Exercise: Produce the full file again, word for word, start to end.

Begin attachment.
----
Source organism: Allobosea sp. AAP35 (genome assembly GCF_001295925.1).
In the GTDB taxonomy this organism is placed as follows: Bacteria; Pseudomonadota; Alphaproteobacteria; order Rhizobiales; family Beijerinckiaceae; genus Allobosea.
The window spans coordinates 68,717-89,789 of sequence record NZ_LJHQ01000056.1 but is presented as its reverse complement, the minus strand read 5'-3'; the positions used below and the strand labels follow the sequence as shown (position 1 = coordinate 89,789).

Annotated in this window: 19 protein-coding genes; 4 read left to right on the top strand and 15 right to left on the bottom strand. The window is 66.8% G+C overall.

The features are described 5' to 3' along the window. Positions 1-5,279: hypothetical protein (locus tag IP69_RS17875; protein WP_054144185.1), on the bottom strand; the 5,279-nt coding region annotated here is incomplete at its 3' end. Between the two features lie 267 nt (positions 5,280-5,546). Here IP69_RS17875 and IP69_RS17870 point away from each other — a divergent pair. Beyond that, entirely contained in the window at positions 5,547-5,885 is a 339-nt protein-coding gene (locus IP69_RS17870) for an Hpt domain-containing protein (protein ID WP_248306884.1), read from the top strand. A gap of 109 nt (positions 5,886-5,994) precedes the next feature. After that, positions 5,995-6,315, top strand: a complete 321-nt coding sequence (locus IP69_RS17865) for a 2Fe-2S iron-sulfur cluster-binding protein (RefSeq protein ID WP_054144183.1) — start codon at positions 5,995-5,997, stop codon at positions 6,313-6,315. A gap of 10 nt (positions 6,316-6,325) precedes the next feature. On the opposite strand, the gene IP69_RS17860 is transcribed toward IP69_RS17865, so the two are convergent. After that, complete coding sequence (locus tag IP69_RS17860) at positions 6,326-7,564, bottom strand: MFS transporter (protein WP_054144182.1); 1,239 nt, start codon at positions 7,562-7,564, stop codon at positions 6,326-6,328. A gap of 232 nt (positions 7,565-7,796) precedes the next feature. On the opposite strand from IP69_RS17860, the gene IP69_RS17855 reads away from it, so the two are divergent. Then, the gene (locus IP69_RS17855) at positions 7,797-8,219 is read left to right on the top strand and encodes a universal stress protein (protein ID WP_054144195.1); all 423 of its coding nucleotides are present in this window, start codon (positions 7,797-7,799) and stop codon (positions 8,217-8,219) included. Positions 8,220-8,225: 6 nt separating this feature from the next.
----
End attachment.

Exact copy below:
Source organism: Allobosea sp. AAP35 (genome assembly GCF_001295925.1).
In the GTDB taxonomy this organism is placed as follows: Bacteria; Pseudomonadota; Alphaproteobacteria; order Rhizobiales; family Beijerinckiaceae; genus Allobosea.
The window spans coordinates 68,717-89,789 of sequence record NZ_LJHQ01000056.1 but is presented as its reverse complement, the minus strand read 5'-3'; the positions used below and the strand labels follow the sequence as shown (position 1 = coordinate 89,789).

Annotated in this window: 19 protein-coding genes; 4 read left to right on the top strand and 15 right to left on the bottom strand. The window is 66.8% G+C overall.

The features are described 5' to 3' along the window. Positions 1-5,279: hypothetical protein (locus tag IP69_RS17875; protein WP_054144185.1), on the bottom strand; the 5,279-nt coding region annotated here is incomplete at its 3' end. Between the two features lie 267 nt (positions 5,280-5,546). Here IP69_RS17875 and IP69_RS17870 point away from each other — a divergent pair. Beyond that, entirely contained in the window at positions 5,547-5,885 is a 339-nt protein-coding gene (locus IP69_RS17870) for an Hpt domain-containing protein (protein ID WP_248306884.1), read from the top strand. A gap of 109 nt (positions 5,886-5,994) precedes the next feature. After that, positions 5,995-6,315, top strand: a complete 321-nt coding sequence (locus IP69_RS17865) for a 2Fe-2S iron-sulfur cluster-binding protein (RefSeq protein ID WP_054144183.1) — start codon at positions 5,995-5,997, stop codon at positions 6,313-6,315. A gap of 10 nt (positions 6,316-6,325) precedes the next feature. On the opposite strand, the gene IP69_RS17860 is transcribed toward IP69_RS17865, so the two are convergent. After that, complete coding sequence (locus tag IP69_RS17860) at positions 6,326-7,564, bottom strand: MFS transporter (protein WP_054144182.1); 1,239 nt, start codon at positions 7,562-7,564, stop codon at positions 6,326-6,328. A gap of 232 nt (positions 7,565-7,796) precedes the next feature. On the opposite strand from IP69_RS17860, the gene IP69_RS17855 reads away from it, so the two are divergent. Then, the gene (locus IP69_RS17855) at positions 7,797-8,219 is read left to right on the top strand and encodes a universal stress protein (protein ID WP_054144195.1); all 423 of its coding nucleotides are present in this window, start codon (positions 7,797-7,799) and stop codon (positions 8,217-8,219) included. Positions 8,220-8,225: 6 nt separating this feature from the next.